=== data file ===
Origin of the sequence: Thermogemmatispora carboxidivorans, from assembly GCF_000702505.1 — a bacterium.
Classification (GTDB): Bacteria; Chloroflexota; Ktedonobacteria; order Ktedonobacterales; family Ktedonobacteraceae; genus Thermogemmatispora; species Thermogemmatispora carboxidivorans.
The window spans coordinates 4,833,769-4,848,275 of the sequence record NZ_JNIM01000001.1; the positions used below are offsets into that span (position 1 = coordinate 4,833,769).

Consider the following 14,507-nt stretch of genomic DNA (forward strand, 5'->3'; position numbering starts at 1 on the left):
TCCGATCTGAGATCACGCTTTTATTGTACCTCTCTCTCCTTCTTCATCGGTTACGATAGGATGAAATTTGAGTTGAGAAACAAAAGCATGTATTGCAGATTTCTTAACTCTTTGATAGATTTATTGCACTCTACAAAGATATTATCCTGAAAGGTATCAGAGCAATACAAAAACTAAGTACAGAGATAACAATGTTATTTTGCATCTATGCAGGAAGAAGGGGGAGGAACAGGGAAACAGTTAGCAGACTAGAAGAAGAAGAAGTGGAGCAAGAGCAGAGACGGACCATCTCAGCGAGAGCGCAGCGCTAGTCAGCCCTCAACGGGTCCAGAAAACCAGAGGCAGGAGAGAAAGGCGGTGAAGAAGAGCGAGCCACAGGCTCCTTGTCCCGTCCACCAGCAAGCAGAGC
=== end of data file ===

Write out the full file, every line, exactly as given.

Origin of the sequence: Thermogemmatispora carboxidivorans, from assembly GCF_000702505.1 — a bacterium.
Classification (GTDB): Bacteria; Chloroflexota; Ktedonobacteria; order Ktedonobacterales; family Ktedonobacteraceae; genus Thermogemmatispora; species Thermogemmatispora carboxidivorans.
The window spans coordinates 4,833,769-4,848,275 of the sequence record NZ_JNIM01000001.1; the positions used below are offsets into that span (position 1 = coordinate 4,833,769).

Consider the following 14,507-nt stretch of genomic DNA (forward strand, 5'->3'; position numbering starts at 1 on the left):
TCCGATCTGAGATCACGCTTTTATTGTACCTCTCTCTCCTTCTTCATCGGTTACGATAGGATGAAATTTGAGTTGAGAAACAAAAGCATGTATTGCAGATTTCTTAACTCTTTGATAGATTTATTGCACTCTACAAAGATATTATCCTGAAAGGTATCAGAGCAATACAAAAACTAAGTACAGAGATAACAATGTTATTTTGCATCTATGCAGGAAGAAGGGGGAGGAACAGGGAAACAGTTAGCAGACTAGAAGAAGAAGAAGTGGAGCAAGAGCAGAGACGGACCATCTCAGCGAGAGCGCAGCGCTAGTCAGCCCTCAACGGGTCCAGAAAACCAGAGGCAGGAGAGAAAGGCGGTGAAGAAGAGCGAGCCACAGGCTCCTTGTCCCGTCCACCAGCAAGCAGAGC